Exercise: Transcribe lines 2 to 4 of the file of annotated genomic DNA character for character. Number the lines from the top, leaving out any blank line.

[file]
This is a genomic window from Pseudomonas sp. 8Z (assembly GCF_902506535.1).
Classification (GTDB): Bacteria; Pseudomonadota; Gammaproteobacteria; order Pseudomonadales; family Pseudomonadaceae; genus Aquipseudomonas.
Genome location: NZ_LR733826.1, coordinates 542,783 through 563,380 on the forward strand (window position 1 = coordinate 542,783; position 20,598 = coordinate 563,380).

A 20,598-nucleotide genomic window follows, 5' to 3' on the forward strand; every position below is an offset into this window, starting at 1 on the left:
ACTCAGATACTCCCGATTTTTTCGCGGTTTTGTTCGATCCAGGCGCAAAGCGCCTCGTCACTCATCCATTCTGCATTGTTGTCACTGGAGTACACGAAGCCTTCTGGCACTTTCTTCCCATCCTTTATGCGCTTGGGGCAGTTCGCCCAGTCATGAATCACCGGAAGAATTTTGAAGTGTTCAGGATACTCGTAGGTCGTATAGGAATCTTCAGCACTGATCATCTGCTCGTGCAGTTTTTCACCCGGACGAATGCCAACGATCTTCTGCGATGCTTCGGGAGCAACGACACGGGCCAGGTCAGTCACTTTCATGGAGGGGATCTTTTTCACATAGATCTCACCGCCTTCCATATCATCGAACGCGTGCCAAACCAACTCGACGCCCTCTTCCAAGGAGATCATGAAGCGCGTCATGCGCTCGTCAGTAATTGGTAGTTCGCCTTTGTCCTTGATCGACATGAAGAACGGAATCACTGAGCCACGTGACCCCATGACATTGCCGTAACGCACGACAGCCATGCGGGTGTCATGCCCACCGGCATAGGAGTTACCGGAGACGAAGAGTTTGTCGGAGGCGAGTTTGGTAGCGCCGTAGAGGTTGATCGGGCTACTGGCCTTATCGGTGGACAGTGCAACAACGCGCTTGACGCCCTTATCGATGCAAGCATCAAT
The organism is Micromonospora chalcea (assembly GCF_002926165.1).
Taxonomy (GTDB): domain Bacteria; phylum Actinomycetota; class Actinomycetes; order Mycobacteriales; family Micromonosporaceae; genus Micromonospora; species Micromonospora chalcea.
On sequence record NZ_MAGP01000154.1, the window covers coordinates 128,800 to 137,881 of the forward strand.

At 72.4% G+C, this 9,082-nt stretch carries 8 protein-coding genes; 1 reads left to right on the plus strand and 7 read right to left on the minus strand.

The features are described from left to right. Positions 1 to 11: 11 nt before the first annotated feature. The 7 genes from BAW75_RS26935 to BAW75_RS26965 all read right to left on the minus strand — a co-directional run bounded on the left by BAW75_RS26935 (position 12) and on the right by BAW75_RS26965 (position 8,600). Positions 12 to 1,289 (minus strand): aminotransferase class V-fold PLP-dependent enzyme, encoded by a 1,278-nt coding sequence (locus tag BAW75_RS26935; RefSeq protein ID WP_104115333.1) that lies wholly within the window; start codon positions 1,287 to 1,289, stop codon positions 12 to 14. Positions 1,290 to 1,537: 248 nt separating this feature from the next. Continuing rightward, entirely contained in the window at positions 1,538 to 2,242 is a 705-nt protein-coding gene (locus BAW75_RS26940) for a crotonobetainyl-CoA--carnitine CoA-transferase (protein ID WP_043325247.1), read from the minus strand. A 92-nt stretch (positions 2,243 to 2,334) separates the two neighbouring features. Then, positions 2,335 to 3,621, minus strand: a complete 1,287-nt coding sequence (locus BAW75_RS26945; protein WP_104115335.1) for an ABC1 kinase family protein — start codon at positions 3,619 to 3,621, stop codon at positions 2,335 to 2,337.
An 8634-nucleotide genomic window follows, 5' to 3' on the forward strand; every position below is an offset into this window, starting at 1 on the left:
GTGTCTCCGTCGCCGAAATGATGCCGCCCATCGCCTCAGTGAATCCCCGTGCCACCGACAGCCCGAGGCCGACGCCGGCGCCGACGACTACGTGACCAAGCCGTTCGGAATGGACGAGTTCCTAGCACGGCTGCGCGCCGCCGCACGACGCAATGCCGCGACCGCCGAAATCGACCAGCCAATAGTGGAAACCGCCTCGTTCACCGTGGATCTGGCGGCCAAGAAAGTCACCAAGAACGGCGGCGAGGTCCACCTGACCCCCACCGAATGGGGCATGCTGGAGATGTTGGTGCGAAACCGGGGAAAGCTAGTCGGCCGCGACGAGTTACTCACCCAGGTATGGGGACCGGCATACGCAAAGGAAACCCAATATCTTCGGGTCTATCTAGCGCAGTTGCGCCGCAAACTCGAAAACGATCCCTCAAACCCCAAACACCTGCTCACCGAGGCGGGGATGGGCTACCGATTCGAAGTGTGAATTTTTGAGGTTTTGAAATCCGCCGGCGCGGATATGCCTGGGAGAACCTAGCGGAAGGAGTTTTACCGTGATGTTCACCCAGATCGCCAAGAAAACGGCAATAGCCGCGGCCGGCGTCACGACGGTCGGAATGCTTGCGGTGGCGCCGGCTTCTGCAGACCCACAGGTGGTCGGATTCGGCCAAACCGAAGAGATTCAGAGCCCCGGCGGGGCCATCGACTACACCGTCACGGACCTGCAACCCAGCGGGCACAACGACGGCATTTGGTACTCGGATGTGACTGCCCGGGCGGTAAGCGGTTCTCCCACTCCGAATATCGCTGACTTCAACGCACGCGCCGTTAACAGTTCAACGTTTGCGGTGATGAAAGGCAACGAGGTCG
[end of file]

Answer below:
Classification (GTDB): Bacteria; Pseudomonadota; Gammaproteobacteria; order Pseudomonadales; family Pseudomonadaceae; genus Aquipseudomonas.
Genome location: NZ_LR733826.1, coordinates 542,783 through 563,380 on the forward strand (window position 1 = coordinate 542,783; position 20,598 = coordinate 563,380).

A 20,598-nucleotide genomic window follows, 5' to 3' on the forward strand; every position below is an offset into this window, starting at 1 on the left: